In The Geography of Bliss author Eric Weiner maps an atlas of happiness. The former foreign correspondent for NPR visits countries slightly under the tourist radar, some of which have been ranked the happiest nations in the world, like Iceland, which is arguably in its Golden Age. He also experiences the most miserable place, Moldova, where even Peace Corps volunteers can’t wait to leave.
The self-proclaimed grump begins his journey in Rotterdam, where the godfather of happiness research, Ruut Veenhoven, maintains the World Database of Happiness. In this book, which is part-memoir, part-travelogue, and part-fieldwork, Weiner asks the Swiss, Bhutanese, Qataris, Thais, Brits, and Indians if they are happy. If they’re not, he inquires what they need, or think they need, to be happy. Money? Pleasure? Chocolate? Binge drinking on the weekends — or what Icelandic people call “bracketed indulgence?”
A few years ago, a “blissologist” interviewed hundreds of poor people in Calcutta, as well as hundreds of homeless people in Fremont, a city about a half hour from my home on the San Francisco Peninsula. The blissologist discovered the poorest of the poor in India were happier than those across the Bay, even though the homeless here had better access to shelter and food.
Why? Well, India exists in a mystical realm beyond American happiness. If an Indian is poor, perhaps Shiva has a reason to destroy him, but ultimately, the Indian is not to blame. But if an American is poor, it is seen as a personal failure. Happiness translates differently from culture to culture. In India, Hindus believe life is maya, illusion, which makes a life of squalor less doomed.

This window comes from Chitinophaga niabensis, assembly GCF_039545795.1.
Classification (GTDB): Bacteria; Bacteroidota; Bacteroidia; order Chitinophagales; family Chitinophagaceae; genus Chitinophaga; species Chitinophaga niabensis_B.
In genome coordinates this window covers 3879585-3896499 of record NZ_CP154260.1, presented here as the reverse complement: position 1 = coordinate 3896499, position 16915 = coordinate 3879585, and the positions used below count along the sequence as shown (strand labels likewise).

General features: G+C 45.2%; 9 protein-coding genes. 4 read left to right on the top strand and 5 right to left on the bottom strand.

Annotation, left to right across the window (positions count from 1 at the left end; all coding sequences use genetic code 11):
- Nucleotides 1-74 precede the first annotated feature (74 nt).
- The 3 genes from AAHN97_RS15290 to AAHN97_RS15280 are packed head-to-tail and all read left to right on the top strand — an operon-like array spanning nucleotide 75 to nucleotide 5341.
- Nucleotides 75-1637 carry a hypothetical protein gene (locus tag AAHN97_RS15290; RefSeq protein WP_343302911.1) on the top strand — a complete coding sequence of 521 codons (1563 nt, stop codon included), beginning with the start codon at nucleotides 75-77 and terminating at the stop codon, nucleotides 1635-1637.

Wealth, democracy, and sunshine are commonly associated with happiness. In the Netherlands, happiness is interchangeable with hedonism and over-tolerance, which Weiner realizes at the Alpha Blondie Coffee Shop, where he smokes Moroccan hashish. The Dutch also don’t have to worry about losing their health insurance, or their job, as the state will take care of them.
Americans value diversity and freedom of choice, yet the happiest countries, like Iceland and Denmark, are homogeneous and cooperative. In these societies, people value happiness that is relational, not personal. The least happy countries, including many African nations and former Soviet republics, don’t have the luxury of thinking about happiness. Moldova, for example, has no wealth, and had no nationalism to fall back on after the Russian empire collapsed.
One Moldovan tells Weiner, “We don’t fit in anywhere. In Russia, they say you’re Romanian. In Romania, they say you’re Russian.” Without an identity, Moldova doesn’t exist. There, Weiner thought to test the Law of Relative Happiness — perhaps if he went somewhere less happy, he’d feel better about himself. But when he left Moldova, he felt worse!